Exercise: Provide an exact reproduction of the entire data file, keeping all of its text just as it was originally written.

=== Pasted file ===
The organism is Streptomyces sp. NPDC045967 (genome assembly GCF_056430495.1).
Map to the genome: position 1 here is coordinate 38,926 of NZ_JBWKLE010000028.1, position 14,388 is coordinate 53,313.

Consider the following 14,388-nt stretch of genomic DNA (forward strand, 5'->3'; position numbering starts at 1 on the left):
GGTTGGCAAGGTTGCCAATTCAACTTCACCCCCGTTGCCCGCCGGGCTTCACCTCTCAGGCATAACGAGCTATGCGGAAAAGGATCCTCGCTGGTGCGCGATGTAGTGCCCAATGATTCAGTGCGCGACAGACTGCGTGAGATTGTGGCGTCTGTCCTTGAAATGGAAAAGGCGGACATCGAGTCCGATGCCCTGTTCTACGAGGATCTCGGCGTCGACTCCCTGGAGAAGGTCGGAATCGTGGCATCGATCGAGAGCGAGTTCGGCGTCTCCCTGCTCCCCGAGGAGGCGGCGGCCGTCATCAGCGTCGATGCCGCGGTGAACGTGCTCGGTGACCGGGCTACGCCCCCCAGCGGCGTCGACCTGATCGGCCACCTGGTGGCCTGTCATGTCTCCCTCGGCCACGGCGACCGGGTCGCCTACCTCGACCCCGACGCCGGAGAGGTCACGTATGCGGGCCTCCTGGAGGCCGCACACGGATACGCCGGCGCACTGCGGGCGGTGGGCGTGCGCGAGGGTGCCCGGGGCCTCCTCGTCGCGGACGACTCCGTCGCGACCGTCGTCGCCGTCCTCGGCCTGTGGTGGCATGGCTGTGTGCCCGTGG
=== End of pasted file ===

The organism is Streptomyces sp. NPDC045967 (genome assembly GCF_056430495.1).
Map to the genome: position 1 here is coordinate 38,926 of NZ_JBWKLE010000028.1, position 14,388 is coordinate 53,313.

Consider the following 14,388-nt stretch of genomic DNA (forward strand, 5'->3'; position numbering starts at 1 on the left):
GGTTGGCAAGGTTGCCAATTCAACTTCACCCCCGTTGCCCGCCGGGCTTCACCTCTCAGGCATAACGAGCTATGCGGAAAAGGATCCTCGCTGGTGCGCGATGTAGTGCCCAATGATTCAGTGCGCGACAGACTGCGTGAGATTGTGGCGTCTGTCCTTGAAATGGAAAAGGCGGACATCGAGTCCGATGCCCTGTTCTACGAGGATCTCGGCGTCGACTCCCTGGAGAAGGTCGGAATCGTGGCATCGATCGAGAGCGAGTTCGGCGTCTCCCTGCTCCCCGAGGAGGCGGCGGCCGTCATCAGCGTCGATGCCGCGGTGAACGTGCTCGGTGACCGGGCTACGCCCCCCAGCGGCGTCGACCTGATCGGCCACCTGGTGGCCTGTCATGTCTCCCTCGGCCACGGCGACCGGGTCGCCTACCTCGACCCCGACGCCGGAGAGGTCACGTATGCGGGCCTCCTGGAGGCCGCACACGGATACGCCGGCGCACTGCGGGCGGTGGGCGTGCGCGAGGGTGCCCGGGGCCTCCTCGTCGCGGACGACTCCGTCGCGACCGTCGTCGCCGTCCTCGGCCTGTGGTGGCATGGCTGTGTGCCCGTGG